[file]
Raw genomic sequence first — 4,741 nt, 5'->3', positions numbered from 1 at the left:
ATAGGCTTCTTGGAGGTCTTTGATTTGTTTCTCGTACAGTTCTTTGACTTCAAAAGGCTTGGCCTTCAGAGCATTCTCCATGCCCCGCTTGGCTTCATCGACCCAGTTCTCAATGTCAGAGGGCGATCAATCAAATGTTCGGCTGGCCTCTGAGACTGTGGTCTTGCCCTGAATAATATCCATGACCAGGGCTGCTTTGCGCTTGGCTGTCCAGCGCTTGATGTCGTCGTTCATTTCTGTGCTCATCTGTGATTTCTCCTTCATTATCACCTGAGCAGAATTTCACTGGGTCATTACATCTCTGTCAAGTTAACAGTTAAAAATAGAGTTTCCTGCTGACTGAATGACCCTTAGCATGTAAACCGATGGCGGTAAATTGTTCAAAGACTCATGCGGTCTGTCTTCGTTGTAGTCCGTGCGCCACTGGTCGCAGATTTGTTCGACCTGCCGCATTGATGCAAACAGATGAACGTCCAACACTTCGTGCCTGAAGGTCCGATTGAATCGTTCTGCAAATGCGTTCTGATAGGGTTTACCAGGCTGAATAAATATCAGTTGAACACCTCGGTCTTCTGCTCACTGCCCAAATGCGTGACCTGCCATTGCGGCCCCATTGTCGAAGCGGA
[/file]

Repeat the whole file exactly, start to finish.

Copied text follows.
Raw genomic sequence first — 4,741 nt, 5'->3', positions numbered from 1 at the left:
ATAGGCTTCTTGGAGGTCTTTGATTTGTTTCTCGTACAGTTCTTTGACTTCAAAAGGCTTGGCCTTCAGAGCATTCTCCATGCCCCGCTTGGCTTCATCGACCCAGTTCTCAATGTCAGAGGGCGATCAATCAAATGTTCGGCTGGCCTCTGAGACTGTGGTCTTGCCCTGAATAATATCCATGACCAGGGCTGCTTTGCGCTTGGCTGTCCAGCGCTTGATGTCGTCGTTCATTTCTGTGCTCATCTGTGATTTCTCCTTCATTATCACCTGAGCAGAATTTCACTGGGTCATTACATCTCTGTCAAGTTAACAGTTAAAAATAGAGTTTCCTGCTGACTGAATGACCCTTAGCATGTAAACCGATGGCGGTAAATTGTTCAAAGACTCATGCGGTCTGTCTTCGTTGTAGTCCGTGCGCCACTGGTCGCAGATTTGTTCGACCTGCCGCATTGATGCAAACAGATGAACGTCCAACACTTCGTGCCTGAAGGTCCGATTGAATCGTTCTGCAAATGCGTTCTGATAGGGTTTACCAGGCTGAATAAATATCAGTTGAACACCTCGGTCTTCTGCTCACTGCCCAAATGCGTGACCTGCCATTGCGGCCCCATTGTCGAAGCGGA